Alarcon Delays Bernardi Fund for Scholarship


In only his second session as a Los Angeles City Councilman, Richard Alarcon made a strong showing Tuesday, stalling a parting gesture by his predecessor, Ernani Bernardi, that set up a $1-million scholarship fund in Bernardi's name.

Alarcon, the first Latino councilman from the San Fernando Valley, also led a debate on a state anti-crime bill, urging the death penalty or life in prison without parole for those guilty of drive-by killings.

Flexing his muscle early, Alarcon put the brakes on the plan to endow the Bernardi scholarship fund with money initially earmarked to pay for public amenities for northeast Valley residents who live near the city's Lopez Canyon garbage dump in Lake View Terrace.

Leaders of some homeowners groups in the area have protested that the scholarship was an inappropriate use of the fund, which is supposed to provide compensatory benefits for the dump's neighbors. They had protested in the past about Bernardi's use of the fund for other projects.

At Alarcon's request, the council quietly agreed Tuesday to postpone for three weeks a vote to transfer $1 million from the Lopez Canyon Community Amenities Trust Fund to the newly created Ernani Bernardi Scholarship Trust Fund for students at Mission College, a two-year school in Sylmar.

Bernardi declined to comment on the matter when reached at his home Tuesday afternoon.

On June 29, two days before Alarcon replaced him, Bernardi won council approval of an ordinance that mapped out how the scholarship fund would be administered. But still to be authorized was the actual transfer of the $1 million.

Alarcon briefly told the council Tuesday that he wanted the three-week delay so he could have "an opportunity to look" at the plan in greater detail.

But later the councilman said that while he has not made up his mind, the proposed $1-million transfer represents "a large amount of money out of the Lopez Canyon trust" and he wants to reconsider whether the scholarship would be an appropriate use for it.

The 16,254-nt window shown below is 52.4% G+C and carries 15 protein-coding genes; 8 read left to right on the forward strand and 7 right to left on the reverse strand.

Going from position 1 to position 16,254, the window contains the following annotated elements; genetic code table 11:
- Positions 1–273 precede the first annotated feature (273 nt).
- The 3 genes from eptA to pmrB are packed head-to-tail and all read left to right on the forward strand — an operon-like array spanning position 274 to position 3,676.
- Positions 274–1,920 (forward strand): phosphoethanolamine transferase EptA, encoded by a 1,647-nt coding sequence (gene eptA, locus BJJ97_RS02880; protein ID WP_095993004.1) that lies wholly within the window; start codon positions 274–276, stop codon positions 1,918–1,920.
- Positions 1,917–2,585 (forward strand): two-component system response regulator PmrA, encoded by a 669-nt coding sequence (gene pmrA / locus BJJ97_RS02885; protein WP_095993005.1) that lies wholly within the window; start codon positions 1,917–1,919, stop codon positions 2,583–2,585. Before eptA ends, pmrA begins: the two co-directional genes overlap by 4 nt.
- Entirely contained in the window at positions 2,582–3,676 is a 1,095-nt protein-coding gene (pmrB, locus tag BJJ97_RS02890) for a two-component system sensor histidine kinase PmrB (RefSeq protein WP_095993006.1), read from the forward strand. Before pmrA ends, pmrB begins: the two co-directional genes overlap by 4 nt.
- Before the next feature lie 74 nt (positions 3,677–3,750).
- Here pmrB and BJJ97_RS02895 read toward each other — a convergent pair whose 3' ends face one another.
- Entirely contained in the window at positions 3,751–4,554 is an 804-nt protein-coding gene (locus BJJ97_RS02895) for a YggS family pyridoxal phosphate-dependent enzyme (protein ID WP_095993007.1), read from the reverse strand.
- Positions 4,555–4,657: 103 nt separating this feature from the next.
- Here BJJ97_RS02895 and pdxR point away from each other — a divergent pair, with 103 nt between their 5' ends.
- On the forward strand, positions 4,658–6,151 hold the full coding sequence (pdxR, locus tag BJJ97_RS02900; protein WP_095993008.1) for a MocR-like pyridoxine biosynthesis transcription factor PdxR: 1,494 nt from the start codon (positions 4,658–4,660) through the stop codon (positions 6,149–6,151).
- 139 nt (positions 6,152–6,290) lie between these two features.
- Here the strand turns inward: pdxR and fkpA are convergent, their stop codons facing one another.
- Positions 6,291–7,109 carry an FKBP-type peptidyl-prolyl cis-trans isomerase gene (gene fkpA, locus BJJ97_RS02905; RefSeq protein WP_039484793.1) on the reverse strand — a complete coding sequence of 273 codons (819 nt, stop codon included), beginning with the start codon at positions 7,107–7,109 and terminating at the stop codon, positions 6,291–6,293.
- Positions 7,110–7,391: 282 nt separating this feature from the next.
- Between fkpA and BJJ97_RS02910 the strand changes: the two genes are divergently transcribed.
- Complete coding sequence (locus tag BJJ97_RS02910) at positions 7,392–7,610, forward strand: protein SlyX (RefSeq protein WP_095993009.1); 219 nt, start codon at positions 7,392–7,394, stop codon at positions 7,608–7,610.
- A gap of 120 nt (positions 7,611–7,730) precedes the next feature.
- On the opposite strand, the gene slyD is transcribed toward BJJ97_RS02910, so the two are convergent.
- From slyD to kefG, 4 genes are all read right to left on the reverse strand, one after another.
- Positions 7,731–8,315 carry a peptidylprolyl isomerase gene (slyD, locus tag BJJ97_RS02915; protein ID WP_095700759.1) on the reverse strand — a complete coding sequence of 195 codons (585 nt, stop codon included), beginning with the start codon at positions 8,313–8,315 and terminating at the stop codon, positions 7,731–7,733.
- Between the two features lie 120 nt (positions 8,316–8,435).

While campaigning for office last spring, Alarcon, who was ex-Mayor Tom Bradley's top Valley adviser, promised he would seek comments from northeast Valley residents on how to spend the Lopez Canyon funds.

Several critics have complained that Bernardi, who voluntarily stepped down from his council seat last week after 32 years in office, treated the Lopez Canyon account as he pleased.

Especially galling to them was a previous Bernardi plan--approved by the council--to spend $850,000 of Lopez Canyon trust money on an anti-gang program in Pacoima. The critics argued that Pacoima residents are not affected by the landfill and thus do not deserve any help from the trust fund.

Under the terms of the Lopez Canyon trust, the money is to be spent on projects to make life easier for residents affected by the noise, odors and traffic generated by the landfill, the only dump operated by the city of Los Angeles.

The council agreed to set aside $1 million each year for five years for the fund. Bernardi refused to vote for a 1991 plan to expand the landfill, situated in his district, unless the city set up the fund.

The Bernardi scholarship fund was to have been the largest endowment ever received by Mission College, a 6,000-student campus that is part of the state community college system.

The college, largely serving students from the low-income, heavily Latino-populated areas of Pacoima, Sylmar and the city of San Fernando, only recently was able to move from store-front classrooms to its own 22-acre campus.

"My kudos to Councilman Alarcon, I think it was obvious that $1 million for a scholarship fund in perpetuity is outrageous," said Lew Snow, president of the Lakeview Terrace Homeowners Assn. "It also takes a lot of guts for Alarcon to take a second look at a memorial created for someone who is so widely revered."

Alarcon also made a strong impression Tuesday during a debate on state legislation that would make drive-by killings a crime punishable by death or life imprisonment without parole, winning praise from Council President John Ferraro.

"He was very poised, and I was very impressed on how he handled this debate," said Ferraro, a council member since 1967.

The council finally voted 11 to 3 to support the bill.

Alarcon forcefully urged his colleagues to back the legislation, adding that there had been a drive-by shooting only a block from his Sylmar residence recently. "I've been to too many funerals" of innocent victims, he said.

After another lawmaker argued that the impact of such a law would fall disproportionately on minority youngsters, Alarcon responded:

"I'm confident that a vast majority of minorities would support this. . . . I'm speaking for the victims."

Alarcon said he had "strong questions" about the deterrent value of capital punishment but nevertheless believed the prospect of longer prison sentences would be helpful.

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